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  #21  
Old 08-29-2013, 08:24 PM
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Mark II Mark II is offline
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The other day I got the idea of using soft ink stamps and stamp pad ink of various colors to decorate gliders. I was thinking of the cheap $0.35 balsa gliders that I used to get when I was a kid. They had details on them (cockpit outline, USAF insignia, etc.) that appeared to have been applied by stamping them with ink. Those simple gliders flew beautifully. The ink was bright and the printed details were big and bold, so they were quite visible at the 10'-25' altitudes that these gliders typically flew at.

It has always been my understanding that putting any paint, even a very light coat, on a glider would give it the flying characteristics and sink rate of a brick. That Fake Wulf that Bob H posted is truly a thing of beauty, though, and I am very heartened to hear that yes, if it is carefully applied using the right type, one can actually give a glider a full paint job and still see it glide. I am very interested in experimenting with it in my gliders now.
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Last edited by Mark II : 08-29-2013 at 08:40 PM.
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  #22  
Old 08-29-2013, 08:44 PM
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Quote:
Originally Posted by blackshire
An excellent idea! While today's gliders of that type that Guillow makes today may be machine-printed, I wouldn't be at all surprised if the North Pacific, Guillow, and other bagged balsa gliders were hand-stamped 'back in the day.' I lost some North Pacific "Strato" gliders due to their high performance.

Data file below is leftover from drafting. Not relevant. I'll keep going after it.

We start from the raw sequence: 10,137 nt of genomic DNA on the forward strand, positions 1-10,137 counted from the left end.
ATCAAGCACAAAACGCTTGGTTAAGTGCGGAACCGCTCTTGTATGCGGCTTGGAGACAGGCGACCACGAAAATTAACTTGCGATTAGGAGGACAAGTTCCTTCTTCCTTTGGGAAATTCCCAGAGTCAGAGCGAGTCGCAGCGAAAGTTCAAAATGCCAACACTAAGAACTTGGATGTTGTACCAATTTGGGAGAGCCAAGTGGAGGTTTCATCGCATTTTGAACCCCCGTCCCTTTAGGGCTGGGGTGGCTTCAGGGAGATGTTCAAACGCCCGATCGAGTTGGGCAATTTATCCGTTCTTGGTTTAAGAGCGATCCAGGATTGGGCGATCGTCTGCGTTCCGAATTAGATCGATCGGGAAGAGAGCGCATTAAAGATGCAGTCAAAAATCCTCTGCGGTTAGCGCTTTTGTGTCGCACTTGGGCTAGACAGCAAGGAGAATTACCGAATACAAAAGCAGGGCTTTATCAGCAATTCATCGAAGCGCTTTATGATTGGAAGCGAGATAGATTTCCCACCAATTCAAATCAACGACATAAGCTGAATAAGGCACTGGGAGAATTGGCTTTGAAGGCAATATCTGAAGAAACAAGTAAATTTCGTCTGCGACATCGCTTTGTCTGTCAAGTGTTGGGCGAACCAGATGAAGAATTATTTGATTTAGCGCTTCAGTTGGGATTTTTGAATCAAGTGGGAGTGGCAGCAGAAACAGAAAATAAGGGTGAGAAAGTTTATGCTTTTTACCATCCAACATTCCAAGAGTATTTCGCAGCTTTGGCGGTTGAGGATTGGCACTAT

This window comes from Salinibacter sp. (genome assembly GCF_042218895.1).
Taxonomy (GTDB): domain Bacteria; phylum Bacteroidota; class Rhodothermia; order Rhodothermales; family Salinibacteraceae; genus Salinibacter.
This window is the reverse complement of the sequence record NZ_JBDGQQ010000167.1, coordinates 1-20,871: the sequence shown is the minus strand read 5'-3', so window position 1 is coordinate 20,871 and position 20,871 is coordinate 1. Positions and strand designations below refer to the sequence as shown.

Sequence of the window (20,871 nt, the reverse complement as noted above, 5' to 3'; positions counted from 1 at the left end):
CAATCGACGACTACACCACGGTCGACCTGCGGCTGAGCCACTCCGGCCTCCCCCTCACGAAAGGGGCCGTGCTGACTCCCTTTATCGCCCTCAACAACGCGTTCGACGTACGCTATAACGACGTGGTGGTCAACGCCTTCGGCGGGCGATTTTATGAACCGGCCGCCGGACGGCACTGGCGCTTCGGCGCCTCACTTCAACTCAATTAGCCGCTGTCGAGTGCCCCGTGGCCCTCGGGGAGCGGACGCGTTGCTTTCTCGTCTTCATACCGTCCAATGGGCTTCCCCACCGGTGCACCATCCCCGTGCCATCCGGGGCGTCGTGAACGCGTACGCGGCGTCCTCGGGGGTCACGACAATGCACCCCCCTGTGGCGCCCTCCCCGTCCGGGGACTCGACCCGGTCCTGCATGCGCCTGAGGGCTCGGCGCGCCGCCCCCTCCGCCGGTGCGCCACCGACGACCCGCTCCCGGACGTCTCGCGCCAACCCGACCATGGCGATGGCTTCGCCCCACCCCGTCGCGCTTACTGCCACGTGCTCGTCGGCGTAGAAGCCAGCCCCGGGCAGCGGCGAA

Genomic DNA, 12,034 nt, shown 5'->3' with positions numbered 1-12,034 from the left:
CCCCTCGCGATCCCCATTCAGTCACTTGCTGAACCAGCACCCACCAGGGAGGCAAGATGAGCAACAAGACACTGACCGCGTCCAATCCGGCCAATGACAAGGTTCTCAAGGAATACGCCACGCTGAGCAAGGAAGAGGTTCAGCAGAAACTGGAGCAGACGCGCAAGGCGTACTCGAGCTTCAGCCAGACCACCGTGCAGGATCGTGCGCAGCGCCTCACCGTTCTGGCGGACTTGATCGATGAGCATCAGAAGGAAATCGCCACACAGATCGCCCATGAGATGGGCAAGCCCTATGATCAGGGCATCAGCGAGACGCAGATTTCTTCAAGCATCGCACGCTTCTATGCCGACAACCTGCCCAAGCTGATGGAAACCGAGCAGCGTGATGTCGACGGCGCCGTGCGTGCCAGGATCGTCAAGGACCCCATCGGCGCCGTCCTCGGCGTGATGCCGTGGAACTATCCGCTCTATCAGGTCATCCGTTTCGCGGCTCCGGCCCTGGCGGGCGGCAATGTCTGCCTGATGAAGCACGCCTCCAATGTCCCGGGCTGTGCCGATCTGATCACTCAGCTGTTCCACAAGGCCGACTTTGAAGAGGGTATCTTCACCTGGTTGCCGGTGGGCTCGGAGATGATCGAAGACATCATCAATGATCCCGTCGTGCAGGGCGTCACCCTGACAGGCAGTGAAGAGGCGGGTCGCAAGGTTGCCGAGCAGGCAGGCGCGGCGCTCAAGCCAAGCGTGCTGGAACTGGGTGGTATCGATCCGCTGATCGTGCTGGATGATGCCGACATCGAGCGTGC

Well, given the very low price, I suspect that the gliders I bought were machine printed, using a couple of soft stampers.
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  #23  
Old 08-29-2013, 08:59 PM
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Quote:
Originally Posted by Mark II
The other day I got the idea of using soft ink stamps and stamp pad ink of various colors to decorate gliders. I was thinking of the cheap $0.35 balsa gliders that I used to get when I was a kid. They had details on them (cockpit outline, USAF insignia, etc.) that appeared to have been applied by stamping them with ink. Those simple gliders flew beautifully. The ink was bright and the printed details were big and bold, so they were quite visible at the 10'-25' altitudes that these gliders typically flew at.
An excellent idea! While today's gliders of that type that Guillow makes today may be machine-printed, I wouldn't be at all surprised if the North Pacific, Guillow, and other bagged balsa gliders were hand-stamped 'back in the day.' I lost some North Pacific "Strato" gliders due to their high performance. As well:
Quote:
Originally Posted by Mark II
It has always been my understanding that putting any paint, even a very light coat, on a glider would give it the flying characteristics and sink rate of a brick. That Fake Wulf that Bob H posted is truly a thing of beauty, though, and I am very heartened to hear that yes, if it is carefully applied using the right type, one can actually give a glider a full paint job and still see it glide. I am very interested in experimenting with it in my gliders now.